Both of these models I have were released in 2016 and both of them have the 6th generation Intel Skylake processors in them. Having said that, the XPS 13 and the MacBook Pro that I have are not 100% the same when it comes to the rest of the specs, but this video will focus on the bigger picture, and at the end of this video I’ll share my verdict so you can figure out which one is best for you.

Price

The Dell XPS 13 is obviously cheaper. It’s cheaper overall, they offer more affordable options for under $1000 while the MacBook Pro starts at $1499 in the US. For the models I have here, it’s currently $1699 for the Dell XPS 13 and $1999 for the MacBook Pro. Now to make pricing more fair when you’re shopping, you can compare the non-touch screen of the Dell XPS 13 to the non touch bar model of the MacBook Pro along with other different hardware configurations. But overall, Dell is obviously cheaper so Dell does win the pricing battle.

Ports

Dell has a much wider variety of ports on the XPS 13 featuring one USB-C Thunderbolt 3 port, two USB 3.0 ports, a headphone jack, and an always convenient SD card slot. The MacBook Pro, on the other hand, only has a headphone jack and either two USB-C Thunderbolt 3 ports on the non-touch bar model or four USB-C Thunderbolt 3 ports on the touch bar model. So that’s a pretty no-brainer; Dell obviously wins the ports battle because they offer more ports than the new MacBook Pro, which Apple went ahead and took away all the ports that you’re used to and replaced them with USB C ports, so nobody has all of those ports for their devices yet, so it’s kind of an inconvenience right now. It will probably be beneficial in the future sometime, but not right now. For right now, Dell does win the ports battle.

Performance

Both the Dell and the MacBook Pro come in configurations of i5 or i7 processors with turbo boost, 8 or 16GB of DDR3 RAM, and SSDs from 128GB to 1TB, and Intel Iris graphics. So the performance really just depends on the configuration you choose. However, I will point out that my XPS 13 has a Core i7 with 16GB of RAM while my MacBook Pro has a Core i5 with just 8GB RAM, and I did a video editing export test and the MacBook Pro handled it way better, 4x better to be exact. Now that test was obviously dependent on the software, and Final Cut Pro X on a Mac is known to usually have faster export times because it’s optimized specifically for the Mac hardware. But since these laptops have so many similar specs, I’m calling this one a tie.

Display

Both of these displays are very beautiful. The Dell XPS 13 comes in at 3200×1800 on that Quad HD InfinityEdge IPS touch display, with super thin bezels, so right off the bat Dell is hard to beat. The MacBook Pro screen still looks great with a resolution of 2560×1600 plus the new P3 color space and at 500 nits, it gets a little brighter than the XPS 13, and in my opinion it does have the advantage of having a 16:10 aspect ratio, but when the display is compared side by side to the Dell XPS 13 you can tell that the XPS display is just better. So Dell does win the display battle. Up next is the battery life. Dell has a slightly bigger battery at 56 wH compared to the 49 wH on the MacBook Pro. However, the non touch bar MacBook Pro has a 55 wH battery, which should be right around the same battery life as the Dell XPS 13. In my test, the XPS 13 went from full charge to 0% in about 8 hours, and the MacBook Pro went from 100%-0% in about 7 hours so you’re getting about an hour longer battery life with the XPS 13; however, the MacBook Pro did charge faster than the Dell XPS 13, actually by 50 minutes faster. It went from 0-100% charge in 90 minutes, while the Dell XPS 13 went from 0-100% in about 140 mins, so the MacBook Pro does charge faster,  but the Dell has a bigger battery and a better battery life, thus winning the battery battle.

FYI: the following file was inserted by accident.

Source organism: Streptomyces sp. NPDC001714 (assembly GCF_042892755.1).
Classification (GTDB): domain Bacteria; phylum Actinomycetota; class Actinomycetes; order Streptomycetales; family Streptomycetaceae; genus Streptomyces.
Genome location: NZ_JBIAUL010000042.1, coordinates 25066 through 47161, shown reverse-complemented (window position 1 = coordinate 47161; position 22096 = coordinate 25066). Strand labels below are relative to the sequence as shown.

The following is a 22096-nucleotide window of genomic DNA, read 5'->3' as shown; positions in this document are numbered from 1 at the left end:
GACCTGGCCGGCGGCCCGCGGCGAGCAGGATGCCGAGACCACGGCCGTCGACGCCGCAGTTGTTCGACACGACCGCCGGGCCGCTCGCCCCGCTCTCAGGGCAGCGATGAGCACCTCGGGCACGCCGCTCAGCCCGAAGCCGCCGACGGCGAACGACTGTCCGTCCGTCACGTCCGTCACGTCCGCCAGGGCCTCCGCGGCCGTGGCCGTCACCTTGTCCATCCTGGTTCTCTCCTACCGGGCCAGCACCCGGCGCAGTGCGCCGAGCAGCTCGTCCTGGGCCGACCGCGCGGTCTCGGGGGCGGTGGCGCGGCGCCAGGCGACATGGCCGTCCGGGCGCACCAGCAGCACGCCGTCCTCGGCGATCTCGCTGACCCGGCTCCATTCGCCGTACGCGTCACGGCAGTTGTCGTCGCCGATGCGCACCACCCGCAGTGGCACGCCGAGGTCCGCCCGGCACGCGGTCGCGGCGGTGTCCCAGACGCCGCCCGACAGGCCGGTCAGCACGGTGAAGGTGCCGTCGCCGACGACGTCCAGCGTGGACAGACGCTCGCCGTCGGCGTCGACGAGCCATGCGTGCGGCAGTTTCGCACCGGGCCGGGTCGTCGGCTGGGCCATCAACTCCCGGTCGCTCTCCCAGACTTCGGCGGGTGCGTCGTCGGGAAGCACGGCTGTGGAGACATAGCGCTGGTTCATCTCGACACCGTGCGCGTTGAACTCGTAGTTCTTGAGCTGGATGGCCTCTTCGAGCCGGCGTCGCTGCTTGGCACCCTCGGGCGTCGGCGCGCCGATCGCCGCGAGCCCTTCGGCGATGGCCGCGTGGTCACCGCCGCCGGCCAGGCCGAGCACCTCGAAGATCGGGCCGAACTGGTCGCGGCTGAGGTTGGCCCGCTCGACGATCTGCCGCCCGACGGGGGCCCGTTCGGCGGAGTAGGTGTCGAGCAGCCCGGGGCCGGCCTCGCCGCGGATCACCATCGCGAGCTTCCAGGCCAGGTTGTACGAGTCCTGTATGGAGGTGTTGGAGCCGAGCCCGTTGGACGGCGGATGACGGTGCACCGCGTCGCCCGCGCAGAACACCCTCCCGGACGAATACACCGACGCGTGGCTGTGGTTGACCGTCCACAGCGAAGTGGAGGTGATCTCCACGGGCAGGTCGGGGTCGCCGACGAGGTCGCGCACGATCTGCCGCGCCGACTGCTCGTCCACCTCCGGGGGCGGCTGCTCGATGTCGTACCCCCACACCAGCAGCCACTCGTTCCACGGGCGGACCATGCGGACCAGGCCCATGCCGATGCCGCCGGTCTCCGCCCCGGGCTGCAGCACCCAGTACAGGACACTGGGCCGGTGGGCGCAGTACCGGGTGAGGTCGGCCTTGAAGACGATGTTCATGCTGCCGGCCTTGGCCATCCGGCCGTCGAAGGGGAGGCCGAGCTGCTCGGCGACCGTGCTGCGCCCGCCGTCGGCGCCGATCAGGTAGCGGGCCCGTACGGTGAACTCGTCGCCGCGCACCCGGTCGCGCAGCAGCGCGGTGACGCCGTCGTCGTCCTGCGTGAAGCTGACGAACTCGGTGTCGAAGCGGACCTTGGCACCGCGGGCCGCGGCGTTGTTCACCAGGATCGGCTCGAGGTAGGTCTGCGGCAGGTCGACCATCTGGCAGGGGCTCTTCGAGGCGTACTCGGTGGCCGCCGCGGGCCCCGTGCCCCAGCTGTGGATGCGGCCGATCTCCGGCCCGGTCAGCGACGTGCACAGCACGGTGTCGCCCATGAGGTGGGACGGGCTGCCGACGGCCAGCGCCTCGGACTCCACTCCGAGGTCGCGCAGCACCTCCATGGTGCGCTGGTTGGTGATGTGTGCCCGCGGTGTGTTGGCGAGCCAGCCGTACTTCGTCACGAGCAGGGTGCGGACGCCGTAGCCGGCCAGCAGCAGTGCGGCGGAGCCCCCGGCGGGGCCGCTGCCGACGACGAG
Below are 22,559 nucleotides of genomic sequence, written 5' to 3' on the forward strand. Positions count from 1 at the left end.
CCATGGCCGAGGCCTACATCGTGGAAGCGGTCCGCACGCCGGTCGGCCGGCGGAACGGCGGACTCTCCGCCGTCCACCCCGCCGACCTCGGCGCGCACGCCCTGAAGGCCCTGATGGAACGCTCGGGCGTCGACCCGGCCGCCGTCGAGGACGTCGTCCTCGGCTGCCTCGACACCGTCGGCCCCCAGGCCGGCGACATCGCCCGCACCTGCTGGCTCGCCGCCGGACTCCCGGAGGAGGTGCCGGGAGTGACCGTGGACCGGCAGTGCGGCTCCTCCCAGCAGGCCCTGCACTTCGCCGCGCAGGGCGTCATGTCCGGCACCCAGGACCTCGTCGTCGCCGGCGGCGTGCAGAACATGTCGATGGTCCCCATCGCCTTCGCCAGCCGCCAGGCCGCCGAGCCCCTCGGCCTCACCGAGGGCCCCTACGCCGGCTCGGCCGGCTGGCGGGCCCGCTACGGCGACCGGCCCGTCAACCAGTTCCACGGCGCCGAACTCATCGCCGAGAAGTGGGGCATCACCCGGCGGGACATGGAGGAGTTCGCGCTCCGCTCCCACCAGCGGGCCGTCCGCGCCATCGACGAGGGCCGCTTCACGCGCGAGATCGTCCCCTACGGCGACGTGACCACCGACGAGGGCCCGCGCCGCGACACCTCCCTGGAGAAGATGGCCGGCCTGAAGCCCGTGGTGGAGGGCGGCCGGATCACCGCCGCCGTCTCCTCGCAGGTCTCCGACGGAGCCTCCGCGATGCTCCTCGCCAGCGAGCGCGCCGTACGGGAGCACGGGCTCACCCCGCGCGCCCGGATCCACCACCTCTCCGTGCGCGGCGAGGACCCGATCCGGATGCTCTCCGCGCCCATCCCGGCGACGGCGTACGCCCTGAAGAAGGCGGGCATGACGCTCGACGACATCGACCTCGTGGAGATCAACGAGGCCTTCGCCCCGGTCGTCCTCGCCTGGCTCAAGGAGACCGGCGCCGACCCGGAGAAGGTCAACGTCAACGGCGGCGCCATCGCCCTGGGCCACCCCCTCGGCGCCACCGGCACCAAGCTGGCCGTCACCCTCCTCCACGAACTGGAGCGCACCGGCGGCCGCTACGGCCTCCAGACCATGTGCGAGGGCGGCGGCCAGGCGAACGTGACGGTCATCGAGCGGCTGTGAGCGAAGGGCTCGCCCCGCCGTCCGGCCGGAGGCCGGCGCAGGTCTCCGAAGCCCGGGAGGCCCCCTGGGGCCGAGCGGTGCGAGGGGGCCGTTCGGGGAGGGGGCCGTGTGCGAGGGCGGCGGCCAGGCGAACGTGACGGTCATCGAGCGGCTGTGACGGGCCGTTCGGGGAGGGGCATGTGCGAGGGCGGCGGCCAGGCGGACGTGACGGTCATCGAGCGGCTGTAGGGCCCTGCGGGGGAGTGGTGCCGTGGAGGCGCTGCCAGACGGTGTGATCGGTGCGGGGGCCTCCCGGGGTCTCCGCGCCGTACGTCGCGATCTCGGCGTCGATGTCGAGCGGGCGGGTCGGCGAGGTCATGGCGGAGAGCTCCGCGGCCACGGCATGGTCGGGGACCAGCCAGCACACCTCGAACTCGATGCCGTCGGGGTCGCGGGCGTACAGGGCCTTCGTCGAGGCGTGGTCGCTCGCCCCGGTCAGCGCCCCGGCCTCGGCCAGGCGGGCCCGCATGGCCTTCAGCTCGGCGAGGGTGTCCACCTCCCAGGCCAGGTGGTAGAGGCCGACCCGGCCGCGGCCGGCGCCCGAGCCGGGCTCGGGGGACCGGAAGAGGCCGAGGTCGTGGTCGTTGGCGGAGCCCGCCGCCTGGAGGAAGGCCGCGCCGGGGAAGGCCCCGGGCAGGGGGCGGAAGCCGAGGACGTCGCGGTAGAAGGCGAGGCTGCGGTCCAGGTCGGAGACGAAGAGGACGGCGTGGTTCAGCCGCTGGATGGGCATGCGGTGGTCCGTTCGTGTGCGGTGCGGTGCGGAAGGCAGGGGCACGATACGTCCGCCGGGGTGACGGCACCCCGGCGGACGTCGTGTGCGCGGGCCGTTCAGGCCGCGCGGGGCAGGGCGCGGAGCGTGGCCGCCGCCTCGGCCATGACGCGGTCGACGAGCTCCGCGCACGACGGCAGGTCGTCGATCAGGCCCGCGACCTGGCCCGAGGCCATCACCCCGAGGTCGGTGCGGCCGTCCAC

Portability

Starting off with the weight, the MacBook Pro 13″ weighs right at three pounds. The Dell XPS 13 weighs right under three pounds at two pounds and fourteen ounces to be exact. The XPS 13 is squeezed into a typical 11″ laptop shell which makes it one of the most portable 13″ laptops out right now. They’re both almost the same exact length, but the MacBook Pro is about a half inch longer in depth. However the MacBook Pro appears to be thinner than the XPS 13. It’s so close, and even though Dell wins the weight battle by two ounces, the MacBook Pro wins the thinness battle by a hair, so that makes it a tie for me. You really can’t go wrong with either of these laptops if you’re planning on being portable and mobile.

Design